# Practical implementation of Libor Market Model

I am trying to implement a project about the BGM model, suggested in the book "The Concepts and Practice of mathematical finance" by Mark Joshi.

My question is related to the forward volatility structure, particularly about the covariance matrix. First of all, the book assumes that forward $f_j$ has volatility $$K_j \left(\left(a + b(t_j - t)\right)e^{-c(t_j-t)} + d\right)$$

for $t < t_j$ and $0$ otherwise. Also, the instantaneous correlation between the forward rates $f_i$ and $f_j$ is defined as $e^{-\beta|t_i - t_j|}$.

Now, I need to write a method that "computes the covariance matrix for the time-step".

I get confused with the fact that there are "simultaneous" forward rates at each time step that have to be simulated, which brings me to the following two questions:

1. Concerning the dimensions of the covariance matrix, I see that they depend on the number of time periods (and not on the time step size), but how long are the time periods? Is there a convention?
2. How do the elements of the covariance matrix come into play? This might sound a bit stupid, but when pricing a swaption, we can have the following discretization of the logarithm of the forward rate: $$\ln F_k^{\Delta t}(t + \Delta t) = \ln F_k^{\Delta t}(t) + \sigma_k(t)\sum_{j = \alpha + 1}^k \frac{\rho_{k,j}\,\tau_j\,\sigma_j(t)\,F_j^{\Delta t}(t)}{1 + \tau_j F_j^{\Delta t}(t)} \Delta t - \\ \frac{\sigma_k(t)^2}{2}\Delta t + \sigma_k(t)\left(Z_k(t + \Delta t) - Z_k(t)\right)$$ I do not see how the covariance matrix helps in a Monte Carlo simulation. I might be confusing concepts, so some help would be welcome.

## 2 Answers

For a swap, we have a sequence of re-setting and payment dates. The # of forward rates corresponding to the # of payment dates. For example, let us assume that we have $n$ payment dates $t_1, \ldots, t_n$, where $0< t_1 < \cdots < t_n$. Then there are $n$ forward rates.

During the simulation, for time steps prior to $t_1$, there exist $n$ "simultaneous" forward rates, corresponding to payment dates $t_1, \ldots, t_n$, while for time steps between $t_1$ and $t_2$, there exist $n-1$ "simultaneous" forward rates, corresponding to payment dates $t_2, \ldots, t_n$. For time steps between $t_{n-1}$ and $t_n$, there is only a single forward rate that corresponds to the last payment date $t_n$.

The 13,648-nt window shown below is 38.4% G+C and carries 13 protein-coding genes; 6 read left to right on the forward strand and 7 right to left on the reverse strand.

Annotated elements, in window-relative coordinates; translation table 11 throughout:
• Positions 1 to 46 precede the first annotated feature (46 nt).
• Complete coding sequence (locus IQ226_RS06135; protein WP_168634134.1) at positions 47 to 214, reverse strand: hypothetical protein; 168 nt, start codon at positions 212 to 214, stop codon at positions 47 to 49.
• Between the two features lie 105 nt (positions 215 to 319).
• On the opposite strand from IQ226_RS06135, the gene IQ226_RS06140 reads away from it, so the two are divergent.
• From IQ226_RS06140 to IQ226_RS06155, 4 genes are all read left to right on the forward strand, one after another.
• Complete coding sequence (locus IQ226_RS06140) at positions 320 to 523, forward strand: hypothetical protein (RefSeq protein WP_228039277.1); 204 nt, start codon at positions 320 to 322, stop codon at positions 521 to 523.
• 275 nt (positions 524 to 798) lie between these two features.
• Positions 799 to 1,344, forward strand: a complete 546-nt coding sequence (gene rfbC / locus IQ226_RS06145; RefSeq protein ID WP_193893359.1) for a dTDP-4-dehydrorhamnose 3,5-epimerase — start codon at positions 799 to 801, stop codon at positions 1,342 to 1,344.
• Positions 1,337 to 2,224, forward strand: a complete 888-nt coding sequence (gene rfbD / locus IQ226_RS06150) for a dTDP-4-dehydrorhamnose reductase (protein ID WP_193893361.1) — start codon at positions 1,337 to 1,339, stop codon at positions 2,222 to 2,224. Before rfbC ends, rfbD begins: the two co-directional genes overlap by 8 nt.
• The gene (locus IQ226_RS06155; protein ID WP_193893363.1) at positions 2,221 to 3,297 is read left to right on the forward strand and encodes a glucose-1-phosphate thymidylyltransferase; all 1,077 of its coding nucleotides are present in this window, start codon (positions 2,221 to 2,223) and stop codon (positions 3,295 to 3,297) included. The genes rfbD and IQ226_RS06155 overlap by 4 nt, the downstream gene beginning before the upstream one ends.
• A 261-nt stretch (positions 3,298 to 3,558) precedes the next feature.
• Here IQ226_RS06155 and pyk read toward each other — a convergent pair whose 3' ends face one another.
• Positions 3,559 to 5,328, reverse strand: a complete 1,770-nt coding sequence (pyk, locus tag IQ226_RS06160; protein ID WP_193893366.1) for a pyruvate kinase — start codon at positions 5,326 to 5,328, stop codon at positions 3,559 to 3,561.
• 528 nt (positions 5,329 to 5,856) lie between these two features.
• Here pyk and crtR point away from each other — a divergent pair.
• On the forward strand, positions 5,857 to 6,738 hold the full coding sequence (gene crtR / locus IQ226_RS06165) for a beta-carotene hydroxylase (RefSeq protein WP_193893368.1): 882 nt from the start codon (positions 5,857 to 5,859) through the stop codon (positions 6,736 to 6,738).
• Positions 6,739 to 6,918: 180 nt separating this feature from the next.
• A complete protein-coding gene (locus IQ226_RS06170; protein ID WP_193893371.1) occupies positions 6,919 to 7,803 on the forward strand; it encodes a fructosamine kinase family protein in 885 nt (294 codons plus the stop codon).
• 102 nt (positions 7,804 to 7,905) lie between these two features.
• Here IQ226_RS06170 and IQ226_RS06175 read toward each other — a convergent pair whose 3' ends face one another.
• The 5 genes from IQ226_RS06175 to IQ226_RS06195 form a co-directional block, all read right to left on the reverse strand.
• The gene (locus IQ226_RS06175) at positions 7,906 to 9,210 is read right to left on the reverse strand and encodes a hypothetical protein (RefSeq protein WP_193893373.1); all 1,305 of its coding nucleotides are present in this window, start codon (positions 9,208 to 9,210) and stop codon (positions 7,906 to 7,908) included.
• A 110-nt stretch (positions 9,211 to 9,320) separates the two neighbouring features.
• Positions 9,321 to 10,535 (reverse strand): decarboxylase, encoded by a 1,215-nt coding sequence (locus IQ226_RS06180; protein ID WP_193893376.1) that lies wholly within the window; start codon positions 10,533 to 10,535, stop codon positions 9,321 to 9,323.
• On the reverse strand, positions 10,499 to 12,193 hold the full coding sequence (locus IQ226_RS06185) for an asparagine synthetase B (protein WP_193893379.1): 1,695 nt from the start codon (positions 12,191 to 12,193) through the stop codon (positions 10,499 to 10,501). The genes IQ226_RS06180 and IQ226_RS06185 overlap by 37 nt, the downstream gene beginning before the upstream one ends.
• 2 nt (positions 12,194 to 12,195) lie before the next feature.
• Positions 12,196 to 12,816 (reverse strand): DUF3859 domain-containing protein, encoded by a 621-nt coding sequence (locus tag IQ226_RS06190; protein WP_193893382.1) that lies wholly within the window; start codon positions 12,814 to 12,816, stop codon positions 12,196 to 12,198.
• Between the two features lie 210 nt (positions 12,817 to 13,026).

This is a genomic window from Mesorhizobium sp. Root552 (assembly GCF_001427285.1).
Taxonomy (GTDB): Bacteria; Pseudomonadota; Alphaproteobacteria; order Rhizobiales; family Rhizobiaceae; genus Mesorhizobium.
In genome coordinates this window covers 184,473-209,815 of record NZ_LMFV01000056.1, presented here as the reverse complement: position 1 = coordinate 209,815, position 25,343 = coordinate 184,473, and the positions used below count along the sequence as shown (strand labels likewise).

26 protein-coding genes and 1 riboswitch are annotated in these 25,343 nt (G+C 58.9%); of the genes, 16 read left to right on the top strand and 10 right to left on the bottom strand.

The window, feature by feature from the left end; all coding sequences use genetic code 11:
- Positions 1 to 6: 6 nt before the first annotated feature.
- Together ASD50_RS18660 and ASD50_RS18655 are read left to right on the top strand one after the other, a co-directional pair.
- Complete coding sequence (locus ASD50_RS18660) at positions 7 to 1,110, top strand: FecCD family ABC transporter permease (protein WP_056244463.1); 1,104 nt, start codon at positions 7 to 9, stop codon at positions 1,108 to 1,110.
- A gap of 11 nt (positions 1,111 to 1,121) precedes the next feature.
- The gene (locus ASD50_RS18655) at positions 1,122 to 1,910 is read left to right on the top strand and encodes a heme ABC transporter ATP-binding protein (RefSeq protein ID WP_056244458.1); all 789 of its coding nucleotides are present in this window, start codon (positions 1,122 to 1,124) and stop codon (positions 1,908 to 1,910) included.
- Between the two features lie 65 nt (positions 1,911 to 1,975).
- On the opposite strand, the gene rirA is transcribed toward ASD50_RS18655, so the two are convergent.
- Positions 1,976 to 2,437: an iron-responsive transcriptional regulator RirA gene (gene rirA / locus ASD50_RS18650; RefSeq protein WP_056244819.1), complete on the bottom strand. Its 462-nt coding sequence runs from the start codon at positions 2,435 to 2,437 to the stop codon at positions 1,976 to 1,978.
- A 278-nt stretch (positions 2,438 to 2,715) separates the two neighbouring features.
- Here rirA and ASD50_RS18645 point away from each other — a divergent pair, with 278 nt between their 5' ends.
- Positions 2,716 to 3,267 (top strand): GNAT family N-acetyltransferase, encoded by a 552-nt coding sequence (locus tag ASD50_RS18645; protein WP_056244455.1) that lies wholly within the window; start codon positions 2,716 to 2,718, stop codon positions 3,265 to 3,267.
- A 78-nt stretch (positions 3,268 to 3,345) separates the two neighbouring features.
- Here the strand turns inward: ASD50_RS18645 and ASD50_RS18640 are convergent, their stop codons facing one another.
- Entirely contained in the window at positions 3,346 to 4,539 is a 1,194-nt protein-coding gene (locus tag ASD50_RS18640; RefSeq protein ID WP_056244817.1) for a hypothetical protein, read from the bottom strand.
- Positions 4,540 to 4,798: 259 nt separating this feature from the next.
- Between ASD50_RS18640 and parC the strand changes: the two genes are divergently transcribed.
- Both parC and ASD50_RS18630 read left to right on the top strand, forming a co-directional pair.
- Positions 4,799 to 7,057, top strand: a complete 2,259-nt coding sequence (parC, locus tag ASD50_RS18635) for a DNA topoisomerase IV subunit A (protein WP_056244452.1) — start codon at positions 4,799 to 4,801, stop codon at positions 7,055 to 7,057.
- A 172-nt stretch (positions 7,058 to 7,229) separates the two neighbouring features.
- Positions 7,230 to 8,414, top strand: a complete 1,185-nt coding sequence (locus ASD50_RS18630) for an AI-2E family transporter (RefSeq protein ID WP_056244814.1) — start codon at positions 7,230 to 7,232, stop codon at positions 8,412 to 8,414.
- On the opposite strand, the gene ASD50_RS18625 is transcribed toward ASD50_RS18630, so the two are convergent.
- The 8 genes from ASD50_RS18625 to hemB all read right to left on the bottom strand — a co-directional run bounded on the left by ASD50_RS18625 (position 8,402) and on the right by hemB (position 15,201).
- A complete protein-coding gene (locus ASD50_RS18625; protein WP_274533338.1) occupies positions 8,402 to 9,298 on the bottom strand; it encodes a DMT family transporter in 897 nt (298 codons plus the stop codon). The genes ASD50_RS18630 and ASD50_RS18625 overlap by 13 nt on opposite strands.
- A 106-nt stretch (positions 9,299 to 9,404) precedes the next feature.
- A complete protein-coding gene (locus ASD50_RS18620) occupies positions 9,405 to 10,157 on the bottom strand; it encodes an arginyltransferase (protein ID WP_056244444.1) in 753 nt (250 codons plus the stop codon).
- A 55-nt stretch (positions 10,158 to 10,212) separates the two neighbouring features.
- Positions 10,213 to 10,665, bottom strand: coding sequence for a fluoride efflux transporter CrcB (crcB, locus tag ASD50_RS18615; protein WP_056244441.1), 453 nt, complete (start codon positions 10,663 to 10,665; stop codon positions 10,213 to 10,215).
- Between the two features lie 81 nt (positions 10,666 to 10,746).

Because of the existence of these "simultaneous" forward rates, except for the time steps between $t_{n-1}$ and $t_n$, the Cholesky decomposition of the correlation matrix between the driving Brownian motions of the existing forward rate dynamics is needed. That is how the covariance matrix come into play in the Monte Carlo simulation.

There are two things that might be confusing you. The time step in Time dimensions and time steps along the forward curve. The first is given a time t from today until a certain day in the future, this dt usually is the next reset date. The the other is tau representing a tenor for the forward curve maturing in tau days ahead. Dtau could vary depending how did you build your term-structure of interest rates.

Regarding the covariance hole, it's a essential feature of the model because it's the drift condition that makes the model arbitrage free . it's not exclusively in swaption but a generic LIBOR Market Model simulation.

• thanks for your answer. Unfortunately it is still not clear to me how long does the tenor have to be, or how does the covariance matrix impact the calculations exactly when pricing any product, most significantly a swaption. For example, in the above equation for the evolution of the forward log price, I do not see how does the covariance affect the calculations. – Adam Jan 17 '15 at 15:23
• It's not a matter of how it affects it's a matter of arbitrage conditions. Take a look into peter jaeckel slides on his website. There is a very clear part explaining the drift condition – Tulio Carnelossi Jan 17 '15 at 15:26